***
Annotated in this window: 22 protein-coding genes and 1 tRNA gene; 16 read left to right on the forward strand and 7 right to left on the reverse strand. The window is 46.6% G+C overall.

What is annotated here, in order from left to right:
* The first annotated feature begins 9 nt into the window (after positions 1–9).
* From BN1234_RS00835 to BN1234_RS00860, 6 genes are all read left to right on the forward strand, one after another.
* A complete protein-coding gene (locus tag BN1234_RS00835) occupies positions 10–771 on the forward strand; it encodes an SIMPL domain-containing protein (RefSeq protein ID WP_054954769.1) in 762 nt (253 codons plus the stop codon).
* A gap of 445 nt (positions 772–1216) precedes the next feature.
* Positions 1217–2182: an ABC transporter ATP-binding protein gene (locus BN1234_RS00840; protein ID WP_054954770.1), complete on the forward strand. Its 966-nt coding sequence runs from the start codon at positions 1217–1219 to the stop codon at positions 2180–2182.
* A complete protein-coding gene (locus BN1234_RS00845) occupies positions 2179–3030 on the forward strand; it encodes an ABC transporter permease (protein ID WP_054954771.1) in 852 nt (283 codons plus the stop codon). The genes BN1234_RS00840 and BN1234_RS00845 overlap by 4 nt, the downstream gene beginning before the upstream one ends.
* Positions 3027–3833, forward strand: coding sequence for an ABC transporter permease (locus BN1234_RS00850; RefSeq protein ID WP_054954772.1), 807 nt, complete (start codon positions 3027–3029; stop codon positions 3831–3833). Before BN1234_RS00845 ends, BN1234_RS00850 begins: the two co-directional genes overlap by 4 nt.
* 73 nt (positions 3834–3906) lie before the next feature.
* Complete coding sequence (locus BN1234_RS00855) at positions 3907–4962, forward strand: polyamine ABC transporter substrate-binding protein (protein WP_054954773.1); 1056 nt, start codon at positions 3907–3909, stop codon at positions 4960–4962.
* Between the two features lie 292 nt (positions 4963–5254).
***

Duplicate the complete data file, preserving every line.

Annotated in this window: 22 protein-coding genes and 1 tRNA gene; 16 read left to right on the forward strand and 7 right to left on the reverse strand. The window is 46.6% G+C overall.

What is annotated here, in order from left to right:
* The first annotated feature begins 9 nt into the window (after positions 1–9).
* From BN1234_RS00835 to BN1234_RS00860, 6 genes are all read left to right on the forward strand, one after another.
* A complete protein-coding gene (locus tag BN1234_RS00835) occupies positions 10–771 on the forward strand; it encodes an SIMPL domain-containing protein (RefSeq protein ID WP_054954769.1) in 762 nt (253 codons plus the stop codon).
* A gap of 445 nt (positions 772–1216) precedes the next feature.
* Positions 1217–2182: an ABC transporter ATP-binding protein gene (locus BN1234_RS00840; protein ID WP_054954770.1), complete on the forward strand. Its 966-nt coding sequence runs from the start codon at positions 1217–1219 to the stop codon at positions 2180–2182.
* A complete protein-coding gene (locus BN1234_RS00845) occupies positions 2179–3030 on the forward strand; it encodes an ABC transporter permease (protein ID WP_054954771.1) in 852 nt (283 codons plus the stop codon). The genes BN1234_RS00840 and BN1234_RS00845 overlap by 4 nt, the downstream gene beginning before the upstream one ends.
* Positions 3027–3833, forward strand: coding sequence for an ABC transporter permease (locus BN1234_RS00850; RefSeq protein ID WP_054954772.1), 807 nt, complete (start codon positions 3027–3029; stop codon positions 3831–3833). Before BN1234_RS00845 ends, BN1234_RS00850 begins: the two co-directional genes overlap by 4 nt.
* 73 nt (positions 3834–3906) lie before the next feature.
* Complete coding sequence (locus BN1234_RS00855) at positions 3907–4962, forward strand: polyamine ABC transporter substrate-binding protein (protein WP_054954773.1); 1056 nt, start codon at positions 3907–3909, stop codon at positions 4960–4962.
* Between the two features lie 292 nt (positions 4963–5254).